73
In economics, disintermediation is the removal
of intermediaries in a supply chain cutting out
the middlemen". Instead of going through
traditional distribution channels, which had some
type of intermediate (such as a distributor,
wholesaler, broker, or agent), companies may now
deal with every customer directly, for example
via the Internet. One important factor is a drop
in the cost of servicing customers directly.
74
Disintermediation initiated by consumers is
often the result of high market transparency, in
that buyers are aware of supply prices direct
from the manufacturer. Buyers bypass the
middlemen (wholesalers and retailers) in order to
buy directly from the manufacturer and thereby
pay less. Buyers can alternatively elect to
purchase from wholesalers. Often, a B2C
intermediary functions as the bridge between
buyer and manufacturer.
75
  • To illustrate, a typical B2C supply chain is
    composed of four or five entities (in order)
  • Supplier
  • Manufacturer
  • Wholesaler
  • Retailer
  • Buyer

76
In the past, traditional channels of
distribution have always had a place for the
middleman. It was through these third party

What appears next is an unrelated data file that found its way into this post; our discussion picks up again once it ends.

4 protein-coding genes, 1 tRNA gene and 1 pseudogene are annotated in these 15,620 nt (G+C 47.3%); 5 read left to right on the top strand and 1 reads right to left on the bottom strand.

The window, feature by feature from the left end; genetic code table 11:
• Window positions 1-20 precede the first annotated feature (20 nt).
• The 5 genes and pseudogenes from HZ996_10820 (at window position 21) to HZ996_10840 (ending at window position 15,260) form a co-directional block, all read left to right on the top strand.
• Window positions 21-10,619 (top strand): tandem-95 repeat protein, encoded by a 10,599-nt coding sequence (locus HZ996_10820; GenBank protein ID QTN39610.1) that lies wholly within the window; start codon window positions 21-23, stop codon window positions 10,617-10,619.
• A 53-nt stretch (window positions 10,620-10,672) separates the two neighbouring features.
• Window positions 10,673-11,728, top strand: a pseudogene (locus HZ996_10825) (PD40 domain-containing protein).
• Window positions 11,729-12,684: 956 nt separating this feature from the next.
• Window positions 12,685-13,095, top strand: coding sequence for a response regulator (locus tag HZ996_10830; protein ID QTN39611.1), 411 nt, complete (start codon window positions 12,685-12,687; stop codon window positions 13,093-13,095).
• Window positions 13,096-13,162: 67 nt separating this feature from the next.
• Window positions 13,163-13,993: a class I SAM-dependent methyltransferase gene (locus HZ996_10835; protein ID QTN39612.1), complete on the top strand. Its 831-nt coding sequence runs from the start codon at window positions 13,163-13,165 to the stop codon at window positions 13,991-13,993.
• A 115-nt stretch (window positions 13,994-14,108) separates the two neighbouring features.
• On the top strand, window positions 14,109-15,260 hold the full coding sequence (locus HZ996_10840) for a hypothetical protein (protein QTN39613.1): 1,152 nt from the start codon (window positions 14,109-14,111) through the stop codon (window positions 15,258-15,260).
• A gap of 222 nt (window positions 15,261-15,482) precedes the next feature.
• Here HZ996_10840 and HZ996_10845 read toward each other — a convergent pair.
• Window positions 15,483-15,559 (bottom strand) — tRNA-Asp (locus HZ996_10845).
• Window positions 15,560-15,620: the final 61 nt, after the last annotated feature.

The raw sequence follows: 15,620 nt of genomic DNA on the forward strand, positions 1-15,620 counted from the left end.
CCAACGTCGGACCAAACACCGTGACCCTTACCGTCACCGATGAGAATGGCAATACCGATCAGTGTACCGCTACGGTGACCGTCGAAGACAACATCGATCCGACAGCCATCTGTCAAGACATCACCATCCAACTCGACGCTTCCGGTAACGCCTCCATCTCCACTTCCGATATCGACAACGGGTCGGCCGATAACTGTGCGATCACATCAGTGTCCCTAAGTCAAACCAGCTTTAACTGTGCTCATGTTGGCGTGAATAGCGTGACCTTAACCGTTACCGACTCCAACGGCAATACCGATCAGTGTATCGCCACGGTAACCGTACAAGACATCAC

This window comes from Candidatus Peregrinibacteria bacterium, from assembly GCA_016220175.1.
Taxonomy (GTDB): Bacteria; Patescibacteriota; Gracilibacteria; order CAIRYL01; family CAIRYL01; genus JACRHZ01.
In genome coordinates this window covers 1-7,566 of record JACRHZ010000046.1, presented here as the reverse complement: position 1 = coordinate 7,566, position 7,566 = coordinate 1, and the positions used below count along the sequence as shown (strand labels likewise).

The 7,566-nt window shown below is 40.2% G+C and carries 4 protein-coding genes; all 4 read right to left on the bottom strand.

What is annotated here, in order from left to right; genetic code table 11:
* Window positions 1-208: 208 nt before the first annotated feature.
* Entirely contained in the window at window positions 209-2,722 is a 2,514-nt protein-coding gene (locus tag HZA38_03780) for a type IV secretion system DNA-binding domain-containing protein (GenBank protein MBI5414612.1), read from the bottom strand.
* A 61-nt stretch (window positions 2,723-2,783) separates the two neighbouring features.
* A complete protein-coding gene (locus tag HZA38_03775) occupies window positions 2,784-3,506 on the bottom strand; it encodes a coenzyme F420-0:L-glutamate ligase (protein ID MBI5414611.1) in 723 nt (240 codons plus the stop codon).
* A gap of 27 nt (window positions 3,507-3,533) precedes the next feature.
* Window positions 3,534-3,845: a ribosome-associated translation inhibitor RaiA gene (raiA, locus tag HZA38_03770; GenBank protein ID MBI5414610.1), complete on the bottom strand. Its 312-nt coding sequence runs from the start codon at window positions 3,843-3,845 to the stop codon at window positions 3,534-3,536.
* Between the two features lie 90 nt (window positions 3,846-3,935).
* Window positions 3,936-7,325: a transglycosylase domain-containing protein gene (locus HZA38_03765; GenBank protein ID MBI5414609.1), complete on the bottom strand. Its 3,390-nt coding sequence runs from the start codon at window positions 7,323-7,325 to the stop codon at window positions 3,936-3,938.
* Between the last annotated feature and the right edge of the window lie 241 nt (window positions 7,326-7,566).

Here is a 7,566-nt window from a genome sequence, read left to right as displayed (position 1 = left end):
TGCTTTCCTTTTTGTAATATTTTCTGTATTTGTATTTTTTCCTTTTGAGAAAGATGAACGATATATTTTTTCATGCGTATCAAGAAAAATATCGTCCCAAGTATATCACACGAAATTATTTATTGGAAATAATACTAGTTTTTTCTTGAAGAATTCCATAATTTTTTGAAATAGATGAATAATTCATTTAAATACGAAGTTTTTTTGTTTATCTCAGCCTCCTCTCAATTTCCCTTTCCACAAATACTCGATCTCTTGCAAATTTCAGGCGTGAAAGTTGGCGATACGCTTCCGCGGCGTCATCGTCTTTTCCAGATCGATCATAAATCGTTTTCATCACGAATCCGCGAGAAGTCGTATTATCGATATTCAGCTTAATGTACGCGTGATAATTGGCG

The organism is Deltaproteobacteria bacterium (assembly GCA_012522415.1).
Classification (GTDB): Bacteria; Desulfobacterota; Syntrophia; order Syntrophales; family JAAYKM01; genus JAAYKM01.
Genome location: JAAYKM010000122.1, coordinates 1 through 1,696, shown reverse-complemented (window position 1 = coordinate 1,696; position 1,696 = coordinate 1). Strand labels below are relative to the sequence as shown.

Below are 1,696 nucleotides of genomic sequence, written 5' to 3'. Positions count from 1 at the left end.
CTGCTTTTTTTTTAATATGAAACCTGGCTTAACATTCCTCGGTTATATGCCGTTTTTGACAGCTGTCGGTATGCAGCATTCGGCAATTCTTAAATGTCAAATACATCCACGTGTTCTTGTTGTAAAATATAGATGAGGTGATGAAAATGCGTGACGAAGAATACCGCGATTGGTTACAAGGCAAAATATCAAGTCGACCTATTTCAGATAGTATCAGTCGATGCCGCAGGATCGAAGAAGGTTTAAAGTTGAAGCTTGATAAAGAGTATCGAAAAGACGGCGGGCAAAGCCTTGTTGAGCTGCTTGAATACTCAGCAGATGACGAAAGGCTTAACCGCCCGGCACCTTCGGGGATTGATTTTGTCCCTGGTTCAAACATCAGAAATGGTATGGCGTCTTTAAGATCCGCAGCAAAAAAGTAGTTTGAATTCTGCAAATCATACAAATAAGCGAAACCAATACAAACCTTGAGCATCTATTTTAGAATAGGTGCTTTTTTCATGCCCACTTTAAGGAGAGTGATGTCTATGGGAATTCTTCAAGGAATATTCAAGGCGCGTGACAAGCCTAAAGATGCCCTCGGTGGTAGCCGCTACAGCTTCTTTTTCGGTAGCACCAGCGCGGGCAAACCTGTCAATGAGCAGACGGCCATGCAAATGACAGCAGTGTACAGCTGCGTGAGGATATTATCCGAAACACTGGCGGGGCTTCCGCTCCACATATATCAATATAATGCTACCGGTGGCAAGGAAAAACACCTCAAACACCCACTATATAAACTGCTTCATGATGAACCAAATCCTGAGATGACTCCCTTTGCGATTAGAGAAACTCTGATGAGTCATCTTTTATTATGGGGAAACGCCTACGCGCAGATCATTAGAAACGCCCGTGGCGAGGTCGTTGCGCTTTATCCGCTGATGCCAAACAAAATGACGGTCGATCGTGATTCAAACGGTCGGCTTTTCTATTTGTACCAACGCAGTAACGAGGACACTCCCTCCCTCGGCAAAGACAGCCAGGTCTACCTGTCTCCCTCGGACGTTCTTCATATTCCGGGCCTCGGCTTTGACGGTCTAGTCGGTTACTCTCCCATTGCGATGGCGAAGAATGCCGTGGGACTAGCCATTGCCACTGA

channel partners that many companies could bring
their products or services to market in the most
economical manner possible. Middlemen have
handled not only the sale of product, but also a
number of other functions including, lead
generation, specification of equipment,
assistance with credit approval, warehousing and
aftermarket support.
77
  • A middleman can take a number of different
    forms. He or she could be a wholesaler,
    distributor, retailer, sales agent or a
    manufacturer's representative. Their sole purpose
    is to unite the producer with the customer. Their
    value is in the ability to find the customer,
    define the customer's needs, close the sale and
    support the manufacturer.

78
However, as a result of advancing technologies
and the proper application of Internet
strategies, it is no longer business as usual for
the middleman. The Internet changes all the
rules. For some established businesses these
changes, such as reverse auctions, marketplaces,
industry portals and virtual buying groups,
represent a clear threat to the status quo
enjoyed by many performing middleman functions.
This threat is continuing to lend credence to the
feared concept of dis-intermediation.
79
New methods and new technologies are being
developed everyday that make it possible to drop
the third party middlemen and reduce
transactional costs. When the middleman is
deleted from the process or dis-intermediated, he
or she is not party to the profits previously
generated in the transaction. The end result is
their ultimate demise. 
80